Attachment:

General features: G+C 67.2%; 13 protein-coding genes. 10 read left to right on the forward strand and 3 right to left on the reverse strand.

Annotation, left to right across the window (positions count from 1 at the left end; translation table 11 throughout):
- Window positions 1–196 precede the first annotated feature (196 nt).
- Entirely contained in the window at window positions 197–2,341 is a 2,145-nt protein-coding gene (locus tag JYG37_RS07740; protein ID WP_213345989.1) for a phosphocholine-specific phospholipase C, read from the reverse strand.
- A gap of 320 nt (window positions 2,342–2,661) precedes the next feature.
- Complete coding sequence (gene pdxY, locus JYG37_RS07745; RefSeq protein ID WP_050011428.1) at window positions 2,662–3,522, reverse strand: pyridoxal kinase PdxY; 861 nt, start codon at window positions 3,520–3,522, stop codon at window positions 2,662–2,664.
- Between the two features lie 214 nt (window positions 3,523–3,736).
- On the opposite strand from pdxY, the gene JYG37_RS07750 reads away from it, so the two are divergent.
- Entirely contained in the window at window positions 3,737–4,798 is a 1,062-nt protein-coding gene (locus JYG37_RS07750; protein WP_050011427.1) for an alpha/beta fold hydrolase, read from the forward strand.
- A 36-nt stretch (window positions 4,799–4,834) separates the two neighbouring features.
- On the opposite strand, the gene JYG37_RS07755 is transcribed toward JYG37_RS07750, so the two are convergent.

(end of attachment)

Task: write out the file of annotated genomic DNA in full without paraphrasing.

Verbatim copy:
General features: G+C 67.2%; 13 protein-coding genes. 10 read left to right on the forward strand and 3 right to left on the reverse strand.

Annotation, left to right across the window (positions count from 1 at the left end; translation table 11 throughout):
- Window positions 1–196 precede the first annotated feature (196 nt).
- Entirely contained in the window at window positions 197–2,341 is a 2,145-nt protein-coding gene (locus tag JYG37_RS07740; protein ID WP_213345989.1) for a phosphocholine-specific phospholipase C, read from the reverse strand.
- A gap of 320 nt (window positions 2,342–2,661) precedes the next feature.
- Complete coding sequence (gene pdxY, locus JYG37_RS07745; RefSeq protein ID WP_050011428.1) at window positions 2,662–3,522, reverse strand: pyridoxal kinase PdxY; 861 nt, start codon at window positions 3,520–3,522, stop codon at window positions 2,662–2,664.
- Between the two features lie 214 nt (window positions 3,523–3,736).
- On the opposite strand from pdxY, the gene JYG37_RS07750 reads away from it, so the two are divergent.
- Entirely contained in the window at window positions 3,737–4,798 is a 1,062-nt protein-coding gene (locus JYG37_RS07750; protein WP_050011427.1) for an alpha/beta fold hydrolase, read from the forward strand.
- A 36-nt stretch (window positions 4,799–4,834) separates the two neighbouring features.
- On the opposite strand, the gene JYG37_RS07755 is transcribed toward JYG37_RS07750, so the two are convergent.